United nations educational, scientific and cultural organization convention concerning the protection of the world


REVISION OF THE OPERATIONAL GUIDELINES



Download 1.36 Mb.
Page15/26
Date31.05.2016
Size1.36 Mb.
1   ...   11   12   13   14   15   16   17   18   ...   26

18 REVISION OF THE OPERATIONAL GUIDELINES



Documents: WHC-02/CONF.202/14A

WHC-02/CONF.202/14B
1. Due to time constraints (see also the debate relating to item 26 and the workload during the Committee sessions), the Committee decided to defer the discussion of this agenda item until its extraordinary session in March 2003 (decision 26 COM 18).

19 REVISION OF THE RULES OF PROCEDURE OF THE WORLD HERITAGE COMMITTEE



Document: WHC-02/CONF.202/15
1. Due to time constraints (see also the debate relating to items 3, 26 and the workload during the Committee sessions), the Committee decided to defer the discussion of this agenda item until its extraordinary session in March 2003 (decision 26 COM 19).


20 PERIODIC REPORTING: REPORT ON THE STATE OF CONSERVATION OF THE WORLD HERITAGE IN AFRICA



Document: WHC-02/CONF.202/16
1. The Secretariat presented the background to the periodic reporting exercise in Africa, the summary of the findings, the five point Action Plan focusing on networks and co-operation, training, participation, management, scientific and technical research and monitoring of sites and new information concerning the implementation of the World Heritage Convention in Africa.
2. The representative of ICCROM drew the attention of the Committee to activities carried out within the UNESCO-ICCROM-CraTerre Africa 2009 programme which have been addressing, since the launching of the programme in 1998, key concerns identified in the Periodic Report for Africa. ICCROM briefly described the programme's objectives, its partners and its sources of funding support, including the World Heritage Fund, the Swedish International Development Agency (SIDA), the Norwegian Agency for Development Corporation (NORAD), the Ministries of Foreign Affairs of Italy and Finland and ICCROM itself.
3.1 The Delegate of Zimbabwe expressed general satisfaction with the Africa Report stating that it was a considerable improvement over the report presented at Helsinki. He indicated that the report provides a holistic picture and guidelines for future action, and stated that response from 32 out of 40 sites (80% of sites evaluated) was a commendable achievement. He remarked that Africa has the lowest number of properties inscribed on the World Heritage List but has the highest number of sites inscribed in the List of World Heritage in Danger, and that the report will pave the way for future monitoring. He expressed concern that most of the sites were last inventoried in the 1970s and that there was no clear picture of the current situation. Regarding the legal and institutional framework, he stressed the need to formulate general policies on heritage and link them to initiatives where UNESCO is assisting Member States in developing national cultural heritage policies. He commented that the national cultural heritage policies still focus on monuments, antiquities, relics and other similar types of heritage, and ignore the spiritual heritage, settlements, routes and itineraries, and underlined the need for more emphasis on research studies and programmes.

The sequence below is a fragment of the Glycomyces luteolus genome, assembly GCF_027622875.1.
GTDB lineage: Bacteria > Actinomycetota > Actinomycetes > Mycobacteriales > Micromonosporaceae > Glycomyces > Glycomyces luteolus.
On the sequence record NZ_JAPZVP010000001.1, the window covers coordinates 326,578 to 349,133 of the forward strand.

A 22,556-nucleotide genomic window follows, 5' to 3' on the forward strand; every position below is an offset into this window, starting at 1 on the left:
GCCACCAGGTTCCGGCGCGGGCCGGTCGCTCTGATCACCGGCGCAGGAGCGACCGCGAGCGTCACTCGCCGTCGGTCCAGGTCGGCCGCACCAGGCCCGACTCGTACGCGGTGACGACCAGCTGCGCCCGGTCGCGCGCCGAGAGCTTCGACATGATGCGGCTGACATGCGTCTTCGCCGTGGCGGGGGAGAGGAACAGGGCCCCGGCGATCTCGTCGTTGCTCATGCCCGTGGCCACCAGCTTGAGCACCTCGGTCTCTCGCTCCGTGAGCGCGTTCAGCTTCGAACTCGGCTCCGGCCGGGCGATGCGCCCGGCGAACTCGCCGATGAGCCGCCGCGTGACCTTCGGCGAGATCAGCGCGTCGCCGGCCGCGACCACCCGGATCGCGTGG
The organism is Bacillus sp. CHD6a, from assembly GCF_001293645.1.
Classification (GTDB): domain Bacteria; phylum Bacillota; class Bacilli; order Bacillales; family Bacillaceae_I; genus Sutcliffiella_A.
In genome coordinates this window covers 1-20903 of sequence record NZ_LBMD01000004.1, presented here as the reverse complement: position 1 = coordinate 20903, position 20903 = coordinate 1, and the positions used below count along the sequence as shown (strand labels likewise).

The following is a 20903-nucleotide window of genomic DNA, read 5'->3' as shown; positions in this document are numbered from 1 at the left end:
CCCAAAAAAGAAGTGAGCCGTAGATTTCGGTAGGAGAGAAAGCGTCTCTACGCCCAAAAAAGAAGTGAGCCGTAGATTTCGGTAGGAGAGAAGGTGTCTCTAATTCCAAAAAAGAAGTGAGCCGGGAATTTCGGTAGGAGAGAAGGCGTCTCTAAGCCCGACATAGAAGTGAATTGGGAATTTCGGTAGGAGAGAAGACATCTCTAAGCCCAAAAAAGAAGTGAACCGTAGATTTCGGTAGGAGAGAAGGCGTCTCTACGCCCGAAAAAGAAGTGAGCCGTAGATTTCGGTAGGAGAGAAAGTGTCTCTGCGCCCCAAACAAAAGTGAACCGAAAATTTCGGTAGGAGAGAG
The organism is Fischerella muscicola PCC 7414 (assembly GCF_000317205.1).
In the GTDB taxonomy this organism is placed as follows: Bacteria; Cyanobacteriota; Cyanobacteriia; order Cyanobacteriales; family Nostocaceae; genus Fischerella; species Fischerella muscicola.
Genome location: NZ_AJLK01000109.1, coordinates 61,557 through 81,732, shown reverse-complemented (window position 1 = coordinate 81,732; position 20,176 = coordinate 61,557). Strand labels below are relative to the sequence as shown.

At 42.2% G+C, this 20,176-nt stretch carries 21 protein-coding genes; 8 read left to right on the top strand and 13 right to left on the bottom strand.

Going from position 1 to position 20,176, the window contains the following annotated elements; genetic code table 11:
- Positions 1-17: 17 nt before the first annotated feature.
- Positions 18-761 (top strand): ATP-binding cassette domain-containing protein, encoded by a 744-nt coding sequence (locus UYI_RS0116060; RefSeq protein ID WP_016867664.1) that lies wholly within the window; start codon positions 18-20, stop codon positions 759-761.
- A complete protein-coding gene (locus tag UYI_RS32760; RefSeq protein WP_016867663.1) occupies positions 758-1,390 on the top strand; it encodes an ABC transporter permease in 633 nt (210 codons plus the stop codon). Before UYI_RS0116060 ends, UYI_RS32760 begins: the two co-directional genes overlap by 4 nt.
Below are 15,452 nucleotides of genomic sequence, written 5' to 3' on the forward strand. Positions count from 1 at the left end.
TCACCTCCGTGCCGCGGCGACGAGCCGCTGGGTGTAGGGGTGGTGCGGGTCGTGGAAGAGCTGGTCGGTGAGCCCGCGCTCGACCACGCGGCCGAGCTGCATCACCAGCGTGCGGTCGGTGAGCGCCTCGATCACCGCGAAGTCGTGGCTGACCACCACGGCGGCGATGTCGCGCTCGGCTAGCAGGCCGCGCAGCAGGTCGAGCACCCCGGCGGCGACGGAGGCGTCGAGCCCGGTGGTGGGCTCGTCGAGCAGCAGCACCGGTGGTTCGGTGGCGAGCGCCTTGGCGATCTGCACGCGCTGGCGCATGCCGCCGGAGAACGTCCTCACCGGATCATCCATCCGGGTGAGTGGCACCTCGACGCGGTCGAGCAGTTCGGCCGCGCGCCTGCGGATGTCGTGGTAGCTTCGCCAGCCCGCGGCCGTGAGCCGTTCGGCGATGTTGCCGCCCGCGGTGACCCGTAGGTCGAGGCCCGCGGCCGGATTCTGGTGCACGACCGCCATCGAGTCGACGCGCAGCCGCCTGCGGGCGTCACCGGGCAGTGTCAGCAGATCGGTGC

3.2 Referring to training, the Delegate of Zimbabwe suggested that the States Parties decide on 'training for who and by whom', and that training alone will not help solve site management problems in Africa. He emphasized that career paths and professionalism were needed. He stressed the need for focal points, working closely with the National Commissions for UNESCO. As regard resources for management, he noted that the report identifies the problems but does not adequately emphasize the scope of the problems. He stated that the Report, based largely on the questionnaire and round table discussions, would have benefited from random sampling of sites to fully understand the actual on-ground situations, also in terms of (lack of) equipment.
3.3 In conclusion, the Delegate of Zimbabwe emphasized that this report was a first step in a cycle and he recommended that the Committee approve the Report and the Action Plan and suggested that the Action Plan be restructured in line with Article 5 of the World Heritage Convention.
4. The Delegate of South Africa thanked the Director and his team for the Report stating that it was comprehensive and clear. She also expressed appreciation to the donors for providing extra-budgetary resources and technical co-operation to Africa. Moreover, she thanked ICCROM for its training activities, and the Delegate of Zimbabwe for his analysis and comments on the Report and for sharing his views on the implementation of the Convention in Africa. She emphasized the need for an integrated approach and for greater co-operation between the Centre and the Culture Sector of UNESCO. She informed the Committee that the Parks Congress (Durban, South Africa, 2003) and the African Heritage and Sustainable Development workshop in August 2002 are important events that can contribute towards raising awareness on African heritage. She called for more research on the links between heritage and development and suggested that the possibility of linking the partnership scheme launched by the Centre for heritage conservation and the New Partnership for African Development for sustainable development (NEPAD) be investigated.
5. The Delegate of Egypt commended the Centre and the advisory bodies. He emphasized the link between Egypt, the other Arab countries and Africa stating that Egypt's livelihood depends on the Nile whose roots are in Africa. He referred to the limitations to site management and lack of staff and resources in Africa as causes of great concern. On the Action Plan, he commented that this was the first step on a long road towards conservation and endorsed the remarks of the Delegate from Zimbabwe. He stressed the need to look at such sites as the oases, mountain chains, wetlands, coastal zones, coral reefs as well as the river basins of the Nile, the Congo, the Niger, and the Zambezi, which he said were the cradle of human civilizations, and that such an approach could promote important networking for heritage sites.